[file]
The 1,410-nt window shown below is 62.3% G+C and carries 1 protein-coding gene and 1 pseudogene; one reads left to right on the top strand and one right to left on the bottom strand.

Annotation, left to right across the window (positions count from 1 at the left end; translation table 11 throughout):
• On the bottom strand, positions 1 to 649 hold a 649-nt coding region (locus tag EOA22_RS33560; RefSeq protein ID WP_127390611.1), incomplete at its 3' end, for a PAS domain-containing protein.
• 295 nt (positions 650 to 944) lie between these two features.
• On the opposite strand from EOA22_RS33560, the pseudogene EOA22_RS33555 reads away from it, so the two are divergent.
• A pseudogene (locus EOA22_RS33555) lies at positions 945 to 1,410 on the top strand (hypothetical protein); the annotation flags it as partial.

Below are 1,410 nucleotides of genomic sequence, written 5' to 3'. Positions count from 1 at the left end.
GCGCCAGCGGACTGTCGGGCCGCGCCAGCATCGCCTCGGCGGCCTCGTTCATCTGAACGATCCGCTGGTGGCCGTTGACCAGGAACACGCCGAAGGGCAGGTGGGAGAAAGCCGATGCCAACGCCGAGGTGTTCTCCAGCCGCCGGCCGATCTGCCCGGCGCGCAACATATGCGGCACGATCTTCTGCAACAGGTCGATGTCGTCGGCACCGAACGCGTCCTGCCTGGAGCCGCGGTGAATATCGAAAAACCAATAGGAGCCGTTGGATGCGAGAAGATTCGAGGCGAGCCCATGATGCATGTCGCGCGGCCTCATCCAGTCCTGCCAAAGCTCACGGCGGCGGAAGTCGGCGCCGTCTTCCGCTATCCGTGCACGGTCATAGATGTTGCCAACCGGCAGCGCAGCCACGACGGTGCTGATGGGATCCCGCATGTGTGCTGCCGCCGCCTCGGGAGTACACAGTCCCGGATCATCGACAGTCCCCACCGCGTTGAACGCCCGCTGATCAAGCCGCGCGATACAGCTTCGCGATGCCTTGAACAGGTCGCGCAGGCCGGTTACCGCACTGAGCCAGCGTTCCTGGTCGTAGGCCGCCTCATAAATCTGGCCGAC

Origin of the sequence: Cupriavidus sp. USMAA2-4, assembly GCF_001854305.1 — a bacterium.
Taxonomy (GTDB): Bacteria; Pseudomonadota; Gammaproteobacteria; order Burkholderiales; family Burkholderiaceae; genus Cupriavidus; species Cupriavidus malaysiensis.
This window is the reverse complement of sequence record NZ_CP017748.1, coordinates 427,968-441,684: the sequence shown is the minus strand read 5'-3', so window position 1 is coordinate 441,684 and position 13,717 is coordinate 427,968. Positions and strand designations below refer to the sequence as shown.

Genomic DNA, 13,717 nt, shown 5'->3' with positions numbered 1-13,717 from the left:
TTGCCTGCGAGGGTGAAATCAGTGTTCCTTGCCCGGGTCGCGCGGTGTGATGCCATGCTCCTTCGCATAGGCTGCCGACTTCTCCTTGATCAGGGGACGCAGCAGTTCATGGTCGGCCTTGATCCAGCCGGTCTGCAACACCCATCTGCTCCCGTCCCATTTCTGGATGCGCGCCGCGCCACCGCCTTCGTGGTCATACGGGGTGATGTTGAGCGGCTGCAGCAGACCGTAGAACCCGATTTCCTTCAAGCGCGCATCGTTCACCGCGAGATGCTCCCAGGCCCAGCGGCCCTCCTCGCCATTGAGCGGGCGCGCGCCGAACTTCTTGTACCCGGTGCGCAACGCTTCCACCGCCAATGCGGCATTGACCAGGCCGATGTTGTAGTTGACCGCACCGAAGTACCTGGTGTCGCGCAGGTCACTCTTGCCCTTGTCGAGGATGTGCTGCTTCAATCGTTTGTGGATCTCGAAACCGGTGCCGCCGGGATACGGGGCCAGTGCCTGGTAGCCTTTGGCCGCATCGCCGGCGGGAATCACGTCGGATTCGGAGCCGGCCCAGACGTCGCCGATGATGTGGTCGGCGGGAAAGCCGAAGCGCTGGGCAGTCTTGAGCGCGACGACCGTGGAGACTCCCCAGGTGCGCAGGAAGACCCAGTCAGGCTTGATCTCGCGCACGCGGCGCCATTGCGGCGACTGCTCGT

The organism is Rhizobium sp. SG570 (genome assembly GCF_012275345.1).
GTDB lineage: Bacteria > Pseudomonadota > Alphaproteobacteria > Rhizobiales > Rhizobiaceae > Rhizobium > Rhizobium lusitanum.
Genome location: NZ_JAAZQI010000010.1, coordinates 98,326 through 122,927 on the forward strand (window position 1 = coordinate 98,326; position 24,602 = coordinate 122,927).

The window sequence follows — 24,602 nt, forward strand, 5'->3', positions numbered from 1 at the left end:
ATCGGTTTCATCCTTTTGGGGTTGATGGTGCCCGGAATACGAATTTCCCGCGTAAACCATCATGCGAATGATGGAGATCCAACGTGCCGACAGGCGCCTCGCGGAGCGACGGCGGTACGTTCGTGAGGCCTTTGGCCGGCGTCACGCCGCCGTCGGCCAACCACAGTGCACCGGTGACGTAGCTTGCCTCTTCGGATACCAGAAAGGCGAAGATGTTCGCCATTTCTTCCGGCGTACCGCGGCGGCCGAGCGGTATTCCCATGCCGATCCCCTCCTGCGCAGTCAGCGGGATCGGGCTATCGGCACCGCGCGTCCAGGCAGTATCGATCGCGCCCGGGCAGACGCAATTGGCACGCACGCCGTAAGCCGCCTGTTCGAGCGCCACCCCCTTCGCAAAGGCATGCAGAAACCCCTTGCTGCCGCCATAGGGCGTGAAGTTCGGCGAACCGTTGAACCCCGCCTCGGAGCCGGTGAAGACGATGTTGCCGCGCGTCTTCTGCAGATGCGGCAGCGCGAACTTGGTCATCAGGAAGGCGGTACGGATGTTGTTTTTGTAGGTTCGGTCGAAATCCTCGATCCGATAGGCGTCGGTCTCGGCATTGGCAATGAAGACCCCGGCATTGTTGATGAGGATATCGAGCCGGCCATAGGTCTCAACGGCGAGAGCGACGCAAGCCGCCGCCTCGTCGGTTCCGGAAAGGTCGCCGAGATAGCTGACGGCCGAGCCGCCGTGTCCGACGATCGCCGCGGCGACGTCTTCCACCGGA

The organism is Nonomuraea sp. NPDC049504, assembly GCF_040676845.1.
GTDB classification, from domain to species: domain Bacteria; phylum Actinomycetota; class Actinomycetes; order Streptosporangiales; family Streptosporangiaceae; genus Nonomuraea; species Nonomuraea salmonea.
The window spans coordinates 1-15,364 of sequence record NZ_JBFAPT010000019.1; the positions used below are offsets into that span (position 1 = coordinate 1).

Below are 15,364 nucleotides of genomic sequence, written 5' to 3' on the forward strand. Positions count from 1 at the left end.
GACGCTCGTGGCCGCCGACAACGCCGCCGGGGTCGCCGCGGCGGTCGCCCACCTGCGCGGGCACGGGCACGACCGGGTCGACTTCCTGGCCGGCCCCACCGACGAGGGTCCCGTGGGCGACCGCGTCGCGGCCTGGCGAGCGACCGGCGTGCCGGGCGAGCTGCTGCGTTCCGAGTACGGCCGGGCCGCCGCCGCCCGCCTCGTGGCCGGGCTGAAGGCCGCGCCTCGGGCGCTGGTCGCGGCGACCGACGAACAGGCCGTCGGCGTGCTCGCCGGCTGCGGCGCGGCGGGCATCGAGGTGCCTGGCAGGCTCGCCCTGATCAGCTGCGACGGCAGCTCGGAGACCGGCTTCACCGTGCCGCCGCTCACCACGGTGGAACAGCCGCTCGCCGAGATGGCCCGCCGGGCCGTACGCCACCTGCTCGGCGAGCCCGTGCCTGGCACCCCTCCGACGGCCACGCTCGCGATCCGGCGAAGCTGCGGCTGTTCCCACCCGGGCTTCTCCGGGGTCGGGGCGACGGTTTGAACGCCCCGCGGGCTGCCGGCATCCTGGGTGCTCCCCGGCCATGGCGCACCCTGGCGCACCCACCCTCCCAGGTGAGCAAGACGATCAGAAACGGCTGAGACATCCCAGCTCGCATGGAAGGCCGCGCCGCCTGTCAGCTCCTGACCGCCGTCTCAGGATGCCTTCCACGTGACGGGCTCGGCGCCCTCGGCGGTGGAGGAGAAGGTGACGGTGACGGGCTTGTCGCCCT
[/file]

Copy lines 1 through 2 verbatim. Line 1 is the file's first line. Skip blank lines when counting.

The 1,410-nt window shown below is 62.3% G+C and carries 1 protein-coding gene and 1 pseudogene; one reads left to right on the top strand and one right to left on the bottom strand.

Annotation, left to right across the window (positions count from 1 at the left end; translation table 11 throughout):